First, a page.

In order to recreate the conditions of battlefield surgery, imprisoned people were shot so that doctors could practice extracting bullets, and often, veterinary surgeons were used for the dissections. According to The Baltimore Sun, the doctors also practiced amputations, with some reports alleging that they reattached limbs on the other side of the body.

In 1995, a doctor who'd performed some of the vivisections at Unit 731 agreed to speak to the Chicago Tribune on the condition of anonymity: "He made this unimaginable sound, he was screaming so horribly. But then finally he stopped. This was all in a day's work for the surgeons, but it really left an impression on me because it was my first time."

Frostbite experiments

Frostbite experiments were undertaken at Unit 731 in order to figure out the most effective methods for treating the condition. According to Factories of Death by Sheldon H. Harris, the Kwantung Army High Command reached out to Ishii requesting research on the effects of frostbite as they began anticipating war with the Soviet Union. Without delay, frostbite experiments quickly became commonplace.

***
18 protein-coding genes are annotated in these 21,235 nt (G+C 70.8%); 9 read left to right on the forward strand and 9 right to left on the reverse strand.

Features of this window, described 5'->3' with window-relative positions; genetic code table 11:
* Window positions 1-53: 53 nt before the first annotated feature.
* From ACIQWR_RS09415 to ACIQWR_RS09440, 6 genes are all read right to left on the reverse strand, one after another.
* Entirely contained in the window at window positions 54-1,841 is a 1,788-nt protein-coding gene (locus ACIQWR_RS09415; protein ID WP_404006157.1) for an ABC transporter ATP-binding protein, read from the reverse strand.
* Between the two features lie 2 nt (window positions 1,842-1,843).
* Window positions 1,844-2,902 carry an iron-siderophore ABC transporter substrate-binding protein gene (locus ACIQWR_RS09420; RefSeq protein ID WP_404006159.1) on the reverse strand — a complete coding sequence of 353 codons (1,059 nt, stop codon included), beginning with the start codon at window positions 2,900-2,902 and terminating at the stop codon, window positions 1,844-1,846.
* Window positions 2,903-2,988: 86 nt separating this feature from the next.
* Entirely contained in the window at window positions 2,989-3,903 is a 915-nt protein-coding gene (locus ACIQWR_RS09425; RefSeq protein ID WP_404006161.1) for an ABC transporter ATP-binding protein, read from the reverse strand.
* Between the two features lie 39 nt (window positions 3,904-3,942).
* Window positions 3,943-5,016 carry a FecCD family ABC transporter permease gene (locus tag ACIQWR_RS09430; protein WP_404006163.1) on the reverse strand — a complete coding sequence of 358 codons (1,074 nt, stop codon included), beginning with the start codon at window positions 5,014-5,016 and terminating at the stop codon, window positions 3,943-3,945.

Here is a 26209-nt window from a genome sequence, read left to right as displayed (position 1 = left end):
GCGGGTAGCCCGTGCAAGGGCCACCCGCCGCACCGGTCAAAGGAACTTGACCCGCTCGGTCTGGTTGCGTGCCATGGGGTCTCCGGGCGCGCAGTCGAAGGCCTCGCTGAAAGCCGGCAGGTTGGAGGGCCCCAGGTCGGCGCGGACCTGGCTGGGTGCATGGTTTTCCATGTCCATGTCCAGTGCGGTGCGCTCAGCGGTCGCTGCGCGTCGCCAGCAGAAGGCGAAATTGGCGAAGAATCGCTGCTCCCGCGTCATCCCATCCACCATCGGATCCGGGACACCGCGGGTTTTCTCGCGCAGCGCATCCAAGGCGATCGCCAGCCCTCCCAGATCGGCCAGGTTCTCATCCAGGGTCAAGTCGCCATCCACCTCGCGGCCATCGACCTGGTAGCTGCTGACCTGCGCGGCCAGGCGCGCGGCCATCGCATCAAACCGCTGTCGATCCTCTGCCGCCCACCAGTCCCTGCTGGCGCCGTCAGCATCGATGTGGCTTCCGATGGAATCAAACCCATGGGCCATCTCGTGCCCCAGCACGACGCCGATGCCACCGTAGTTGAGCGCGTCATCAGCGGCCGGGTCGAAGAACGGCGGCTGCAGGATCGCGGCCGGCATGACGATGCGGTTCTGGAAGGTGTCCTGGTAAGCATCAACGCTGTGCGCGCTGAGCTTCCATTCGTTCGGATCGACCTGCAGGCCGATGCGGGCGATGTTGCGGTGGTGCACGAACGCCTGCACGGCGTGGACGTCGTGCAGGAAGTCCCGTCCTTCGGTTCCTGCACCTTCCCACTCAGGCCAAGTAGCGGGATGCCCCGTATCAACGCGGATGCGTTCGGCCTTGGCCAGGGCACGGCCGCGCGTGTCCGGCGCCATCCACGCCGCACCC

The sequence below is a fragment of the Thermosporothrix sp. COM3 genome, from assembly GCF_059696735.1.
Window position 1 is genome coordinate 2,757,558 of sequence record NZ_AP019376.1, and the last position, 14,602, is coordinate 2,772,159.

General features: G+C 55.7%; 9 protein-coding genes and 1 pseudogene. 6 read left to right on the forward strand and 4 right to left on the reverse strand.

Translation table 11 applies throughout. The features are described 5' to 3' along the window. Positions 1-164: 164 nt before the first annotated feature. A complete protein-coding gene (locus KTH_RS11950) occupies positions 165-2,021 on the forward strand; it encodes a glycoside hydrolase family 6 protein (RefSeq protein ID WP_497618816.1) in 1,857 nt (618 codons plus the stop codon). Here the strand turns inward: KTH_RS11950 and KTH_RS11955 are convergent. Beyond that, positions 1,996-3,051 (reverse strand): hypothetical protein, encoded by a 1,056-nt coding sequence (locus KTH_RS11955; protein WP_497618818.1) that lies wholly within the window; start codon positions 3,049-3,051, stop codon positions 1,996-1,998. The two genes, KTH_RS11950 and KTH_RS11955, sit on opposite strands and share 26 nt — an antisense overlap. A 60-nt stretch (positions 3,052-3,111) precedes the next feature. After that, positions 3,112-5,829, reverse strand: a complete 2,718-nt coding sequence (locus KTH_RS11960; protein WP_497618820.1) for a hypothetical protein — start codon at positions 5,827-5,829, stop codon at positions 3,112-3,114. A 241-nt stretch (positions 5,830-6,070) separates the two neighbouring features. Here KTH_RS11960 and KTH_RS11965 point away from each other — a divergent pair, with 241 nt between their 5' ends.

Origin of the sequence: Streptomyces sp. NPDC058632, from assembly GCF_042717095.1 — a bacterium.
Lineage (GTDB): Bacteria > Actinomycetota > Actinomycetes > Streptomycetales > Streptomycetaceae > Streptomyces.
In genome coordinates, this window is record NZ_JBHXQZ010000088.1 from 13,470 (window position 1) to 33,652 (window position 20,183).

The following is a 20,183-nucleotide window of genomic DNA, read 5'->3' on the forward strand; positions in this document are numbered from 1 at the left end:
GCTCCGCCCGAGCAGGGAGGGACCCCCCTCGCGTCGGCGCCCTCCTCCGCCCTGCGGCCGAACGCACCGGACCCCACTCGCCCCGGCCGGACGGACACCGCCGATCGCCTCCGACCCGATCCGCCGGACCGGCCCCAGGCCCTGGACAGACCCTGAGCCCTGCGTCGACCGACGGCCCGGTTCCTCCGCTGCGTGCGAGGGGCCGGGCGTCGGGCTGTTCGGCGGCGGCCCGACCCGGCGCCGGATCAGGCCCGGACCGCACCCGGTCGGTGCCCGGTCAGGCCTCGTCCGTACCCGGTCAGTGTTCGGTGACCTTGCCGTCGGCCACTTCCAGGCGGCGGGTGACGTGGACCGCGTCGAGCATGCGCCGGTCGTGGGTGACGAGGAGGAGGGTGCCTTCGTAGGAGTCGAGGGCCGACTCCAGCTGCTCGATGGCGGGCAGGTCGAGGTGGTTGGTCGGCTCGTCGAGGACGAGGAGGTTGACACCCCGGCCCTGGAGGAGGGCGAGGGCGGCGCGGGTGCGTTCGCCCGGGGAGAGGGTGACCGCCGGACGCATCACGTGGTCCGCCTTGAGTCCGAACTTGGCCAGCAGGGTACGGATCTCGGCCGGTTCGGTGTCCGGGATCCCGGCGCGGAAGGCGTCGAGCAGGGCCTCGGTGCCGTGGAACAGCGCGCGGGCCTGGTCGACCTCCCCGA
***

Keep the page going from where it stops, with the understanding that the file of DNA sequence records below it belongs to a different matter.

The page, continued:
These experiments were done every year during the coldest months as bodies were exposed to varying freezing temperatures and then underwent various attempts at defrosting. According to the Encyclopedia of Human Rights Vol. 1 by David P. Forsythe, imprisoned people would be tied up outside or sprayed with saltwater to induce frostbite. Sometimes, arms or legs would be dipped into water so that they'd freeze more quickly. 

In the Materials on the Trial of Former Servicemen of the Japanese Army Charged with Manufacturing and Employing Bacteriological Weapons, testimonies from researchers revealed how the frostbite experiments were performed. After the imprisoned people had gotten frostbite, they were forced to put the frostbitten appendage in water that was 5°C, and the temperature of the water was gradually increased. One Japanese guard noted how they could tell that a limb had frozen once it sounded like wood when it was struck with a stick. 

Experimenting with venereal diseases

Unit 731's microbiological research wasn't limited to biological warfare. Since syphilis afflicted many Japanese troops due to the prevalence of systematic rape and their abuse of "comfort women," researchers at Unit 731 wanted to better understand the affliction. In order to study the progression of the disease, imprisoned people at Unit 731 were purposefully infected with syphilis and gonorrhea to study the effects of venereal disease as it ravages the body. 

According to Pacific Atrocities Education, imprisoned people were either forced to sexually engage with a previously infected prisoner or were given syphilis through injections, although the transmission rates with injections were unreliable and quickly discontinued. Guards would hold the imprisoned people at gunpoint until they were satisfied with the act that had occurred.